10. Once we made all the adjustments, as the final step we want to remove some noise from the foreground. Because we stretched the foreground, it's probably pretty grainy).
  11. First, we create a layer that assembles all layers from below (Shift-Alt-Ctrl-e)
  12. Then we apply the noise reduction (e.g. Nik Dnoise or Topaz Denoise)
  13. Then we select the channel "Noise Reduction"
  14. And finally we create a new layer - the selected "Noise Reduction" channel is automatically applied as a mask to this layer.
That's it!!! Again, I really like Dave's very methodical approach:
  1. choose which adjustment we want to make
  2. select and appropriate channel that will reveal this element
  3. make the adjustment
  4. use a Layer Mask to now apply this adjustment only to the part of the image that we wanted to
  5. lather-rinse-repeat
Finally, we can sharpen the image for different formats (e.g. web, poster...) using TKActions for Web or resize10 from ON1 for printing posters.

Here is an example:

First, in Lightroom
1. Original Image

2. Increasing Exposure

3. Adjusting Whites

4. Adjusting Blacks

5. Increase Vibrance

6. Remove Chromatic Aberration

7. Increase Blue Hue

8. Increase Blue Saturation

saved this image for background
9. Increase Exposure

saved this image for foreground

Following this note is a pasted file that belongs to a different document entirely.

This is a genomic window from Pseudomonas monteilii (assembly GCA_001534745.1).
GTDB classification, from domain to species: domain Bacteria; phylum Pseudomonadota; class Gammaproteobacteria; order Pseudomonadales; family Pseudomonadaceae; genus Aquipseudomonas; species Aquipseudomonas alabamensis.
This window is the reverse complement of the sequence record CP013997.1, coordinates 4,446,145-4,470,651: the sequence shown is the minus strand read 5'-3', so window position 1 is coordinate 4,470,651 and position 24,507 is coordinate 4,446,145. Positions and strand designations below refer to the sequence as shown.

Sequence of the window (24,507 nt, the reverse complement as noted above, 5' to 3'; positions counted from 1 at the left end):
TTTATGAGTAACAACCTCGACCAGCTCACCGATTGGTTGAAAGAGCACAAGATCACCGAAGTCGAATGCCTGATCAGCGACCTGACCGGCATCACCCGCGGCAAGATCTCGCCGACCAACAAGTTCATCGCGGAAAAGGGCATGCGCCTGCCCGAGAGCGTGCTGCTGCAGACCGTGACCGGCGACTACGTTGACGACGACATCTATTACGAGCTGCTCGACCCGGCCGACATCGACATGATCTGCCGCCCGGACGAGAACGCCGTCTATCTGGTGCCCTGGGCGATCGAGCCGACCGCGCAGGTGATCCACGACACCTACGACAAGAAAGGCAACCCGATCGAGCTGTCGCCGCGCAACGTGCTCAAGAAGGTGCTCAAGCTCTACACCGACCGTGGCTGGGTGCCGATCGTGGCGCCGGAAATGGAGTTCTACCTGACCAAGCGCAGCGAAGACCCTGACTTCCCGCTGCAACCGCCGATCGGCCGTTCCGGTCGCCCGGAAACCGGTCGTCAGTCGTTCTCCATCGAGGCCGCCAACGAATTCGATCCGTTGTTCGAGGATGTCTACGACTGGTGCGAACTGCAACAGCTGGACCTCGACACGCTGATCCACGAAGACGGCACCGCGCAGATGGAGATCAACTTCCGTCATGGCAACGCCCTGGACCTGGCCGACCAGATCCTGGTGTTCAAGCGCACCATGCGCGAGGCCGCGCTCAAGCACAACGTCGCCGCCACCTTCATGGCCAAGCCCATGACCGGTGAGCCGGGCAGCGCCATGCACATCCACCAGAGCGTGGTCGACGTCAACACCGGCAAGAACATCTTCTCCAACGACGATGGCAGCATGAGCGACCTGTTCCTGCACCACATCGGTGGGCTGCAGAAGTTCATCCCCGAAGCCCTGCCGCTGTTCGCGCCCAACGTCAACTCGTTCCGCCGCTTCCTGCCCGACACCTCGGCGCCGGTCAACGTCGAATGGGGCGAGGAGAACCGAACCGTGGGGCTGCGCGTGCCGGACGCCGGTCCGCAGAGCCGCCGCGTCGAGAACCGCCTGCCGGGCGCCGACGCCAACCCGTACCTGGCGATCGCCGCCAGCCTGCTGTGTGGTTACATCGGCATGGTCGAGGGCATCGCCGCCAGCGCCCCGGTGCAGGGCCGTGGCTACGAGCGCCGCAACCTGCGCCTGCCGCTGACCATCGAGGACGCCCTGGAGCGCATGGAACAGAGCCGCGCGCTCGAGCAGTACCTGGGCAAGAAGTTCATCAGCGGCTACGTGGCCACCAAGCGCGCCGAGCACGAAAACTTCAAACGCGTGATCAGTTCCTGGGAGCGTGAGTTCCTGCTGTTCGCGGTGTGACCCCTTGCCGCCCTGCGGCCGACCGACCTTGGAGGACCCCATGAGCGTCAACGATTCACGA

Now, I loaded them in Photoshop:

10. Combine them (foreground and background)

11. Milky Way Brighter

12. Sky Darker

13. Trees Brighter

14. Pop Stars

15. Increase Contrast (curves)

16. Decrease Noise in Foreground

Continue on 3rd night: Crater Lake

2nd Night: Mt. Bachelor

We drove further south to Todd Lake. On my way there, I stopped at the Koosah and Sahalie waterfalls. So beautiful:

Koosah FallsRapids below Koosah Falls

Sahalie Falls
At Todd Lake, we setup on the west end of the lake overlooking Mt. Bachelor.
Beautiful Sunset over Mt. Bachelor
Milky Way over Mt. Bachelor - reflected in Todd Lake. If you look closely you can
see the Laguna Nebula in the reflection too!
I also took a Milky Way panorama - the weird lights in the front are people from our group with red lights.

Continue on 3rd night: Crater Lake (or if you are interested: Processing Milky Way Shots)

Monday, August 29, 2016

1st Night - Mt. Hood

Because of bad weather, we could not shoot in Washington but drove straight to Lost Lake near Mt. Hood.

Here we received a great lecture from Dave on his technique to take sunset and night sky images. I loved his very methodical approach. Not a crazy collection of "try this" and "your camera can do X", but a step-by-step approach.

Sunset / Sunrise / Landscape photos:
  1. Better to use a tripod (though I took a couple of photos without it if I saw a great opportunity and didn't have the time to move tripod)